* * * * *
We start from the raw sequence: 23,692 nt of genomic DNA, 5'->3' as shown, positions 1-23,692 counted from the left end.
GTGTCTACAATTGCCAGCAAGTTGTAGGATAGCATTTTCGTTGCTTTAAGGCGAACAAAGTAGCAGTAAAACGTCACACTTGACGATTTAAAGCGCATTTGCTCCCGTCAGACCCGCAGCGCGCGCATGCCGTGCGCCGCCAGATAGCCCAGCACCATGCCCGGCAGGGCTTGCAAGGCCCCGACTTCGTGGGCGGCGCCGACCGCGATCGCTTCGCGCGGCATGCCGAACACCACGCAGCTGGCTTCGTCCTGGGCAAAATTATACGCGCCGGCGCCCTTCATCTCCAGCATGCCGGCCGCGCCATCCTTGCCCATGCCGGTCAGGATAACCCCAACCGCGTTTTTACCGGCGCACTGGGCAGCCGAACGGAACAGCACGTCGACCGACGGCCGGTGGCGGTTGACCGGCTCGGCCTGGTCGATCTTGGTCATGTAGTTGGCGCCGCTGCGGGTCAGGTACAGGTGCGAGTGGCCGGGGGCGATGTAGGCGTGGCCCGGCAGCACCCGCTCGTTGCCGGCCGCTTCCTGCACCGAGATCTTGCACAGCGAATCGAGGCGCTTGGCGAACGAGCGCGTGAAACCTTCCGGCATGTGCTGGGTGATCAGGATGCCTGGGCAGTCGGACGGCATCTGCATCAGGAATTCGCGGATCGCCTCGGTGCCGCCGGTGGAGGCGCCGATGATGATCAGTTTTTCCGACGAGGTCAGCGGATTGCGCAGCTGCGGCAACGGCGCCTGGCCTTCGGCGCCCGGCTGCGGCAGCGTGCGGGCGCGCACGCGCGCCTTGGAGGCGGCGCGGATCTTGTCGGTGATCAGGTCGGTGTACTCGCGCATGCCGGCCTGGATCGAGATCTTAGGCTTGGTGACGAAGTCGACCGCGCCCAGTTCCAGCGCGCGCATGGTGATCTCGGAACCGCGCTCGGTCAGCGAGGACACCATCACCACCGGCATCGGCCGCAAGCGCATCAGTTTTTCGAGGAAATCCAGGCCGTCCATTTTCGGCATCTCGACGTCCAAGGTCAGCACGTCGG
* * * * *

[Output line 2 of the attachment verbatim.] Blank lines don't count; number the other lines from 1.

GTGTCTACAATTGCCAGCAAGTTGTAGGATAGCATTTTCGTTGCTTTAAGGCGAACAAAGTAGCAGTAAAACGTCACACTTGACGATTTAAAGCGCATTTGCTCCCGTCAGACCCGCAGCGCGCGCATGCCGTGCGCCGCCAGATAGCCCAGCACCATGCCCGGCAGGGCTTGCAAGGCCCCGACTTCGTGGGCGGCGCCGACCGCGATCGCTTCGCGCGGCATGCCGAACACCACGCAGCTGGCTTCGTCCTGGGCAAAATTATACGCGCCGGCGCCCTTCATCTCCAGCATGCCGGCCGCGCCATCCTTGCCCATGCCGGTCAGGATAACCCCAACCGCGTTTTTACCGGCGCACTGGGCAGCCGAACGGAACAGCACGTCGACCGACGGCCGGTGGCGGTTGACCGGCTCGGCCTGGTCGATCTTGGTCATGTAGTTGGCGCCGCTGCGGGTCAGGTACAGGTGCGAGTGGCCGGGGGCGATGTAGGCGTGGCCCGGCAGCACCCGCTCGTTGCCGGCCGCTTCCTGCACCGAGATCTTGCACAGCGAATCGAGGCGCTTGGCGAACGAGCGCGTGAAACCTTCCGGCATGTGCTGGGTGATCAGGATGCCTGGGCAGTCGGACGGCATCTGCATCAGGAATTCGCGGATCGCCTCGGTGCCGCCGGTGGAGGCGCCGATGATGATCAGTTTTTCCGACGAGGTCAGCGGATTGCGCAGCTGCGGCAACGGCGCCTGGCCTTCGGCGCCCGGCTGCGGCAGCGTGCGGGCGCGCACGCGCGCCTTGGAGGCGGCGCGGATCTTGTCGGTGATCAGGTCGGTGTACTCGCGCATGCCGGCCTGGATCGAGATCTTAGGCTTGGTGACGAAGTCGACCGCGCCCAGTTCCAGCGCGCGCATGGTGATCTCGGAACCGCGCTCGGTCAGCGAGGACACCATCACCACCGGCATCGGCCGCAAGCGCATCAGTTTTTCGAGGAAATCCAGGCCGTCCATTTTCGGCATCTCGACGTCCAAGGTCAGCACGTCGG